I live in Oregon and have a

By houfie

I live in Oregon and have a large number of rhodies. Most of them are doing great, with glossy leaves and profuse blooms. I have a couple, though, that look stressed. The leaves are drooping and have a brownish tinge. The buds have set, though, and look like they will bloom. I'm curious if I need to move them (both are in shade), amend the soil or fertilize. Many thanks for any advice.

If these are the only two in

By Almanac Staff

If these are the only two in the shade we would recommend moving them. If not then amending the soil may help. Add compost to the soil and see if that will help.

I am thinking of planting a

By cia van orden

I am thinking of planting a rhod. in a largish pot in a shady spot in Sunset Zone 15. Northern Ca. Guerneville. I see many around the hood but in the ground.

I have had my rhododendron

By Atha Garland

I have had my rhododendron for 2-3 years now and they are still not blooming that is the problem

It can take 2-3 years after

By Almanac Staff

It can take 2-3 years after planting for rhododendrons to bloom. There are also many other reasons for a lack of flowers and some varieties bloom less than others. Cold temps. in the spring can kill new buds. Does you rhododendron get enough sun? Add compost to the soil around the bush and you may also want to test the soil (5.5 pH is recommended for rhododendrons). See our planting and care tips on this page for some more guidence.

What kind of fertilizer do

By Joan DiSarcina

What kind of fertilizer do you recommend for rhododendrons?

Very little fertilizer is

By Almanac Staff

Very little fertilizer is necessary for rhododendrons if you have proper soil preparation with organic matter and mulchingwith compost. They have low nutritional requirements.
You do want to ensure your soil acidity. The plants thrive best at a soil pH between 5.0 and 5.5.
Do not fertilize rhododendrons at planting; newly planted shrubs can be fertilized after they become established.
Some gardeners do an application in early spring. Ask your garden center for a fertilizer especially formulated for acid-loving plants and follow directions. Fertilizers supplying the ammonium form of nitrogen are best.
A fertilizer analysis similar to 6-10-4 applied at 2 pounds per 100 square feet to the soil surface is usually adequate. Cottonseed meal is also a good fertilizer. Do not apply any fertilizer after the first week in June. 

I have moved into a house

By new to this

I have moved into a house that has azaleas in the front of the house. There are 5 plants but all are sparse and leggy, I would like to know how I can bring them back to a full beautiful state, any suggestions?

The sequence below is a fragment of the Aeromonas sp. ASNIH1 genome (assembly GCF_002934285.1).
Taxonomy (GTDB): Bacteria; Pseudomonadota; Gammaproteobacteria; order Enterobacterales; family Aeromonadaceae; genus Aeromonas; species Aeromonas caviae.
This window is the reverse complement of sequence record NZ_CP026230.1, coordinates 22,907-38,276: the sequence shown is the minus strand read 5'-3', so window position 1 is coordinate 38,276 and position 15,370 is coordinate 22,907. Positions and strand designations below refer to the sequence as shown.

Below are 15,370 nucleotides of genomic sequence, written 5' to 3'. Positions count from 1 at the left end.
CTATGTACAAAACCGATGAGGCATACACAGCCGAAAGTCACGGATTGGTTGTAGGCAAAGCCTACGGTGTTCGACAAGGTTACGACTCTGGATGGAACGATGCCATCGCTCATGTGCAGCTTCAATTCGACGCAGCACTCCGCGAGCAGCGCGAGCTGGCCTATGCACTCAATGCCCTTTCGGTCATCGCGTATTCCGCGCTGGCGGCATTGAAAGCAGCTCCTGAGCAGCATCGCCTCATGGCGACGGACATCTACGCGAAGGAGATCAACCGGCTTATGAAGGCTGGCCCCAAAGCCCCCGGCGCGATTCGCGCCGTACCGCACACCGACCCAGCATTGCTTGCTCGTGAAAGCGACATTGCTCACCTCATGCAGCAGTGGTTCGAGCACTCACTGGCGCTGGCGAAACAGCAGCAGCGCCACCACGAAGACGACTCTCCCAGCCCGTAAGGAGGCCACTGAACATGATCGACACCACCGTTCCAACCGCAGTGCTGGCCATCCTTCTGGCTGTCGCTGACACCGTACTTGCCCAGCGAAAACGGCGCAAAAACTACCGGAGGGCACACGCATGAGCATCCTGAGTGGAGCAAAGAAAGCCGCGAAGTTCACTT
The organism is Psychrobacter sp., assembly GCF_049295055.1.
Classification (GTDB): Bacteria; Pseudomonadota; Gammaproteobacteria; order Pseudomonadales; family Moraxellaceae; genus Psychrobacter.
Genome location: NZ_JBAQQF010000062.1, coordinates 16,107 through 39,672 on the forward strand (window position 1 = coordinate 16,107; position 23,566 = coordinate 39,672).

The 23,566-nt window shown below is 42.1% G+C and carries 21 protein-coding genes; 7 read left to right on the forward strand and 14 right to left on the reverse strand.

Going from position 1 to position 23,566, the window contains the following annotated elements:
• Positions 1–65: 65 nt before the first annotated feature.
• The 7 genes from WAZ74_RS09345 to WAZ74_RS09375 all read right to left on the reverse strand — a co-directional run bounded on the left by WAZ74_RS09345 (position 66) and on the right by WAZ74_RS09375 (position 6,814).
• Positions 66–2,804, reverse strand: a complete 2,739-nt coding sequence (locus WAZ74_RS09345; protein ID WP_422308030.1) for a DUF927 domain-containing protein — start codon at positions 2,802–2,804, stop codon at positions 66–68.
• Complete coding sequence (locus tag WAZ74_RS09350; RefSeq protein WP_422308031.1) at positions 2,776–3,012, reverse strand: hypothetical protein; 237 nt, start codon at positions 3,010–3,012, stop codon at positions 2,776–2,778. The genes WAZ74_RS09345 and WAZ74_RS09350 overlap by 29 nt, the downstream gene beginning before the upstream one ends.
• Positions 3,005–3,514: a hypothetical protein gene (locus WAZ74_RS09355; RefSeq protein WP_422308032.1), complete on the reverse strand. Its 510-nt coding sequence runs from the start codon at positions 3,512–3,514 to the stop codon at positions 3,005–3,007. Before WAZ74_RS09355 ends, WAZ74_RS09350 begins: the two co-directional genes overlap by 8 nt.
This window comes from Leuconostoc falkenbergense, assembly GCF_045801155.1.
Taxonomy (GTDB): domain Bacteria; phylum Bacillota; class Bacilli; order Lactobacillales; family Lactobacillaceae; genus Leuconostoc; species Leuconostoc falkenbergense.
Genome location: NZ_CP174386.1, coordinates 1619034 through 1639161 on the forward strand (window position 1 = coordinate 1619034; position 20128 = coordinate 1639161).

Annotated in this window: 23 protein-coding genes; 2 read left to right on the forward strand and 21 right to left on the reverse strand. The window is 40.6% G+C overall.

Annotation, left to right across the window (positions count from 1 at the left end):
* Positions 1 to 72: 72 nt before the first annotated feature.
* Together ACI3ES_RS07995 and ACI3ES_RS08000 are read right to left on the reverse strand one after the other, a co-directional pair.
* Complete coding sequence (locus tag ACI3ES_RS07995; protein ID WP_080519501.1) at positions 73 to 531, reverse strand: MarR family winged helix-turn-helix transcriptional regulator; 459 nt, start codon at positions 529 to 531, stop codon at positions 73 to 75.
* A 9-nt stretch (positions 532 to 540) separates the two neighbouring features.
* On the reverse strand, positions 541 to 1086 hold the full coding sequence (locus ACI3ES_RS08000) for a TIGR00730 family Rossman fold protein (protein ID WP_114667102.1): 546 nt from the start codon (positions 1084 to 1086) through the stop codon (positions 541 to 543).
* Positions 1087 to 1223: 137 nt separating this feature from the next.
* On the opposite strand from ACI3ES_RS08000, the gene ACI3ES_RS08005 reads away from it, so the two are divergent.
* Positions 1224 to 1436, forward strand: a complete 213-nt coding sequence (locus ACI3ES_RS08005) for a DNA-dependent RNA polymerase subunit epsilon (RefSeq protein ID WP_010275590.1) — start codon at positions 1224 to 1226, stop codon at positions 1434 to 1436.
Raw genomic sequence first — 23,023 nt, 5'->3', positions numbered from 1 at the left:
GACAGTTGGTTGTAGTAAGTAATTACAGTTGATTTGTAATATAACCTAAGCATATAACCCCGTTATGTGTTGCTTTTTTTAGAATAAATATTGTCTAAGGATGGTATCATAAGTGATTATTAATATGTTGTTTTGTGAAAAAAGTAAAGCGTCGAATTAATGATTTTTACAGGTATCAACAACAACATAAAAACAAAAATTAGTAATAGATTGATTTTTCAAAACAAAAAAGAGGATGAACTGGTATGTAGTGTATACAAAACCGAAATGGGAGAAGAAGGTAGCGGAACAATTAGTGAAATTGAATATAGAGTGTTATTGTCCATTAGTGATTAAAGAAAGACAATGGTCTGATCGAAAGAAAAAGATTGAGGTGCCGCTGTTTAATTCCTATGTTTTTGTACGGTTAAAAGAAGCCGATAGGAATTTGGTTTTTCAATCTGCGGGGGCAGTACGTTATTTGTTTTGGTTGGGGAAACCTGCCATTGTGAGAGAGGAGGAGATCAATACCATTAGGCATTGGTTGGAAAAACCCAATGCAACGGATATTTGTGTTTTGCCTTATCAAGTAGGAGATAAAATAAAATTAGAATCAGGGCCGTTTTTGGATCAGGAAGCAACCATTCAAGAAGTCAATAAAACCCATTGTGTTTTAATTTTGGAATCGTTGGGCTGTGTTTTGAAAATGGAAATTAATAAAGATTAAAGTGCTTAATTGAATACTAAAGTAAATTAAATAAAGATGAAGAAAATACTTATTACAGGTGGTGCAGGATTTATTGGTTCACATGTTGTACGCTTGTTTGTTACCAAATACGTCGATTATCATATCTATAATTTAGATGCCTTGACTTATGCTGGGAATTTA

After the blooms have faded,

By Almanac Staff

After the blooms have faded, you can prune the azaleas. Prune to shape and prune back the taller shoots to where they originate. Don't prune after July or you'll remove next year's flowers.

I just planted new

By Stacy Dohlman

I just planted new rhododendrons last fall. This winter A rabbit drastically pruned one back. All the leaves are gone and it is very short. Will it survive? Or should I plan on replacing it?

We'd go ahead and cut the

By Almanac Staff

We'd go ahead and cut the rhododendruns back, water, and fertilize them with aluminum sulfate, and see if they make it. You'll know soon.

I have older plant they have

By marjorie siegman

I have older plant they have become very leggy. Can I cut them way back? If so when and how? Thank you

Normally, rhododendron need

By Almanac Staff

Normally, rhododendron need very little pruning. However, they can become leggy as the years roll by. You can prune in the early spring. Here is a great preference page from the American Rhododendron Society. Pay attention to: When to prune (early spring), How to Start, and Pruning to Rejuvenate.

I just planted a Pieris

By Beaver Den

I just planted a Pieris Japonica Variegata in a very sheltered spot near my front porch. It doesn't get any direct sun there. I live in Ottawa, Ontario where we have very cold winters. The garden center neglected to tell me how particular these plants are. Do I have to use burlap every winter on this shrub? I am tempted to return it.

Your biggest issue is lack of

By Almanac Staff

Your biggest issue is lack of direct sun.  These plants need full sun or partial sun and shade. They'll grow without direct sun but they won't flower well. Growing in a protected site is good as they need to be sheltered from winds. A site sloping